"Philosophers have interpreted the world in various ways, the point however is to change it". These words, written by the young Karl Marx, are inscribed on his grave in Highgate Cemetery in London. And rightly so, for they inspired everything he did and wrote throughout his political life.
Today, more than 150 years on, it is easy to see that the world needs changing. The horrendous and ever growing inequality within and between nations; the almost unimaginable sums spent on arms while billions lack the basic necessities of life; the proliferation of destructive wars and the hatred and racism they generate; the crude domination of the world by the big corporations and by their representatives in the US government; the powerlessness and alienation experienced by the large majority of people in their daily lives and especially in their soul destroying jobs; the continuing subordination of women ie half the human race; the hypocrisy, lies and cruelty of our politicians and rulers the world over; the criminal inaction of governments in the face of environmental and human catastrophe through global warming.
All these things, and many others, make it obvious that we, humanity, need a better society. The only people who really can’t and won’t see it are those who benefit massively from the present system, the rich and powerful. But HOW to change the world? That is the real question.
Perhaps the problem is just that the wrong people are in charge. Get rid of Bush and Blair, replace them with … Hilary Clinton and Gordon Brown ? Or maybe not. Maybe what we need is for mankind to have a collective change of heart, but how do we bring that about? Prayer? Or is the solution to try to improve things gradually,bit by bit , reform by reform, country by country? If that won’t work and we need a revolution , what does that mean? Planting bombs or plotting a coup d’etat? Indeed can the world be changed ? After all people have been trying a long time – at least since Spartacus – and don’t seem to have done very well so far.
A moment’s reflection on these questions shows that to change society we need an understanding of how it works. We need to know what causes the inequality, war, racism and other evils listed above. We need to know the system’s weak points, the fault lines along which it might fracture if the right pressure is applied. We need to know who will be our friends and potential allies in the struggle and who will be our enemies. If we are going to change this society we need to understand the principles governing the changing of society in general.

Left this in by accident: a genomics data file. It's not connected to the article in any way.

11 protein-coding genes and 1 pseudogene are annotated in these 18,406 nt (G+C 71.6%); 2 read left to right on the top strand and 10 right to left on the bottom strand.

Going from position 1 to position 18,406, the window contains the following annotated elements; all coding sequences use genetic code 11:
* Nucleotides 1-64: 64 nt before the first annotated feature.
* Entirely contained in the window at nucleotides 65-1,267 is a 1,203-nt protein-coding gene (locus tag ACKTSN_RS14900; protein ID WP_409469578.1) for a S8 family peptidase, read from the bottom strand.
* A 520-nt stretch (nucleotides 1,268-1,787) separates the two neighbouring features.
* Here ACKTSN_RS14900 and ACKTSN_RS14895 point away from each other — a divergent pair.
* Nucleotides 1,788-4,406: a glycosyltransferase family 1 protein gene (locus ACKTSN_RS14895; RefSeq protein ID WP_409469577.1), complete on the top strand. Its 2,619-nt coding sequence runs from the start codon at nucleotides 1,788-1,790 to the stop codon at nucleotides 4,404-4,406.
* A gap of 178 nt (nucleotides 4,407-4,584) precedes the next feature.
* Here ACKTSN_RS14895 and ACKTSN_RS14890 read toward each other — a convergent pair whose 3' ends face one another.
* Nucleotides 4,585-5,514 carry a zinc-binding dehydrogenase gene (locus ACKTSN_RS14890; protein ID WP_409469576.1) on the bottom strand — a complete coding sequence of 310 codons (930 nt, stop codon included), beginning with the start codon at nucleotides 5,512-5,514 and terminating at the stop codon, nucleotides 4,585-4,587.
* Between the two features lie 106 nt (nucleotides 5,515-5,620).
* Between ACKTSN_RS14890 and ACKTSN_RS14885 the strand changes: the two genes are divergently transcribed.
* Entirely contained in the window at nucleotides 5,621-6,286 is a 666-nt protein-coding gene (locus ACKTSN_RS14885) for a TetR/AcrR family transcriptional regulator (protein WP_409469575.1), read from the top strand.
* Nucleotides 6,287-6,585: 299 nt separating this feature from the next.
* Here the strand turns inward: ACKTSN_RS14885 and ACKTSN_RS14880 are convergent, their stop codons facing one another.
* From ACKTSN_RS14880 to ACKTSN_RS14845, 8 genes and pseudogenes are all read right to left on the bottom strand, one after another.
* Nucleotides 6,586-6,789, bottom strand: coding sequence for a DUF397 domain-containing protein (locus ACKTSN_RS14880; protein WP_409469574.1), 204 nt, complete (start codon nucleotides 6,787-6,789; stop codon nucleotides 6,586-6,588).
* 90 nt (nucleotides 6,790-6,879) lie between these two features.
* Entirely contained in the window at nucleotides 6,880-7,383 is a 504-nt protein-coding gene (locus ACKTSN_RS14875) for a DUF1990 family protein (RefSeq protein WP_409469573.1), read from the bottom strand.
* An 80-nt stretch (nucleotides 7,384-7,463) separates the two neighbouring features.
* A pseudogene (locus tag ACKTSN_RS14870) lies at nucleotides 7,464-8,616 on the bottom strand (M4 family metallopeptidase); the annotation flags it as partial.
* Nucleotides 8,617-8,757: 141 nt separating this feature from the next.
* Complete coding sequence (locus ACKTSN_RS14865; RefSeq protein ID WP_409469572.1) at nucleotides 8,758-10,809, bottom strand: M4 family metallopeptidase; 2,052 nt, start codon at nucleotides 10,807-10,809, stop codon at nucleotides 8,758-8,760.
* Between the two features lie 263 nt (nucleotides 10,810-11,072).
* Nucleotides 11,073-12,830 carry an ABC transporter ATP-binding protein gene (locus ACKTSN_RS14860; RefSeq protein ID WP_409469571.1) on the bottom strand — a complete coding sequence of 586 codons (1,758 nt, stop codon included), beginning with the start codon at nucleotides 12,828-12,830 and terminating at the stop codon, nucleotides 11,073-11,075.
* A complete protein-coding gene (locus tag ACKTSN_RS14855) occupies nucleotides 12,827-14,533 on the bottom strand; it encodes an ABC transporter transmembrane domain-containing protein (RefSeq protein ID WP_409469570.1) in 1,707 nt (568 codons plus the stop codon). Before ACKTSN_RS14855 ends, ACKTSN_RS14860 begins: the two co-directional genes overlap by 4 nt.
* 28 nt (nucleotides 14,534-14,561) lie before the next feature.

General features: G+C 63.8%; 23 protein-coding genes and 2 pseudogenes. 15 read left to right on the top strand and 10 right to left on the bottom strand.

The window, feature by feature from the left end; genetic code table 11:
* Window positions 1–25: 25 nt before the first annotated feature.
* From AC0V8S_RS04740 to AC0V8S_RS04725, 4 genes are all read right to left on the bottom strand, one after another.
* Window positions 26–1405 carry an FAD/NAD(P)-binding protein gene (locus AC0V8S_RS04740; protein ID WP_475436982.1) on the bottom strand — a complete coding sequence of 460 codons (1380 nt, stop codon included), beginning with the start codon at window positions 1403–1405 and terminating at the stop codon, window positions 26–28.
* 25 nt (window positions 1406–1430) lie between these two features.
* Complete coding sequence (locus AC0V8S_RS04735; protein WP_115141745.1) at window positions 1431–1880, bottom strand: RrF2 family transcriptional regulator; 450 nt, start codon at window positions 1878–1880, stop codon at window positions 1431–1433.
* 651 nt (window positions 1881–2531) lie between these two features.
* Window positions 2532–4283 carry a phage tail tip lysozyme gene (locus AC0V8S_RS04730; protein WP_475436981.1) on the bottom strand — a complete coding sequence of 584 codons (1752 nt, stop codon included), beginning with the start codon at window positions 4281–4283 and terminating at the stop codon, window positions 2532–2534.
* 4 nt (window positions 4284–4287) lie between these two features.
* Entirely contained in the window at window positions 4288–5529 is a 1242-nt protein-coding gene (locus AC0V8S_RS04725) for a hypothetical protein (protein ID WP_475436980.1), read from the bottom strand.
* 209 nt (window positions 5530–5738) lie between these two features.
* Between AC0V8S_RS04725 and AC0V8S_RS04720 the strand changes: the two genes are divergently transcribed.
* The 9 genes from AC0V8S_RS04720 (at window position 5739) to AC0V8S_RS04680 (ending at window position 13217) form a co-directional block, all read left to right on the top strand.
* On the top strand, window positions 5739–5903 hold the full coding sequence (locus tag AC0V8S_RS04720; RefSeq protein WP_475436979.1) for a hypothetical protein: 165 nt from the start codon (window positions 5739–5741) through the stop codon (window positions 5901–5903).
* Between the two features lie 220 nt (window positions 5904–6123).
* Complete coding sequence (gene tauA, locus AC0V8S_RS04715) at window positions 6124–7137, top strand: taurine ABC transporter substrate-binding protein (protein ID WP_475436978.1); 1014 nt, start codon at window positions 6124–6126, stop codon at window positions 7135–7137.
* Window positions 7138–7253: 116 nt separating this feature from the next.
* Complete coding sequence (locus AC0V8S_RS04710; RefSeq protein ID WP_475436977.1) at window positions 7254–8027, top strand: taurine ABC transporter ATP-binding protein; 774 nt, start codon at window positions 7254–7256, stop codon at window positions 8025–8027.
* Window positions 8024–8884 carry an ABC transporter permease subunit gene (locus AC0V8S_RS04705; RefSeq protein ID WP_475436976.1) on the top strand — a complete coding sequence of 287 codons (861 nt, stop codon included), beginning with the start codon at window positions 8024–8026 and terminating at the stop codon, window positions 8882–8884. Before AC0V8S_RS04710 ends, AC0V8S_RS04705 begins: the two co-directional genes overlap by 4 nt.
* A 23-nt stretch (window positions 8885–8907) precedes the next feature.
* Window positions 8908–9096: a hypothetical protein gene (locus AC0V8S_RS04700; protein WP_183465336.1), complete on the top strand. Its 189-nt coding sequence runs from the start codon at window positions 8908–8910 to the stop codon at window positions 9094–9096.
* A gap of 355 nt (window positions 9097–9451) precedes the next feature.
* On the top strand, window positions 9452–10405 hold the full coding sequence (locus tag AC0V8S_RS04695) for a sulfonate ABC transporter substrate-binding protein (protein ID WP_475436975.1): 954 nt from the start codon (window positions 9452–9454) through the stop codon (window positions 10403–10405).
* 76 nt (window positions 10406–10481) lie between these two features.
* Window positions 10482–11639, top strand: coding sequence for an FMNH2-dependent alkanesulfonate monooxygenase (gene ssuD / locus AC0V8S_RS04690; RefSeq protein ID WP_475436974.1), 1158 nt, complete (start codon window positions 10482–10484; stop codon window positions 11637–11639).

This is where Marxism, or Marxist theory, comes in. The simple fact is that of all the various critiques of the system, all the theories of reform or revolution, all the strategies for change,by far the most serious , the most worked out , the most coherent and the most effective as a guide to action is Marxism. This is why, generation after generation, the majority of the most determined fighters for a better world, whether they were intellectuals like Lenin, Trotsky, Luxemburg and Gramsci , or militant workers like the fighters of the Paris Commune or proletariat of Petrograd in 1917 or the student rebels of the sixties, have been drawn towards Marxism.
Sometimes the version of Marxism to which people have been drawn – that of Stalin’s Russia is the prime example – has proved to be a vicious caricature of the real thing and has betrayed them terribly. This is a real problem , a bitter legacy we have to deal with. But always the genuine Marxism of human liberation has survived .
Time and again the establishment, the media and the professors have declared Marxism dead, out of date, and superceded. Again and again Marxism has reemerged as the principal intellectual and practical challenge to the status quo.This column is the first in a fortnightly series that will introduce and explain the basic ideas of Marxism.
There are, of course, many readily available ‘introductions to Marxism’. Every serious library and bookshop will stock at least a few. Some are very good, some are very dry and academic and some are seriously misleading. What will distinguish this series from most of the rest is that it will be written , in the first place, for the activist – for that generation of young, and sometimes not so young , people who have come into politics through the struggle against authoritarian rule, neo-liberal globalisation and war and who are looking to deepen their critical understanding of the system and clarify their strategy for challenging it.
The next column, in a fortnight’s time, will discuss what is the central idea in the whole of Marxism, namely the revolutionary role of the working class.
This article was written for the Koran socialist newsletter CounterFire in June 2006.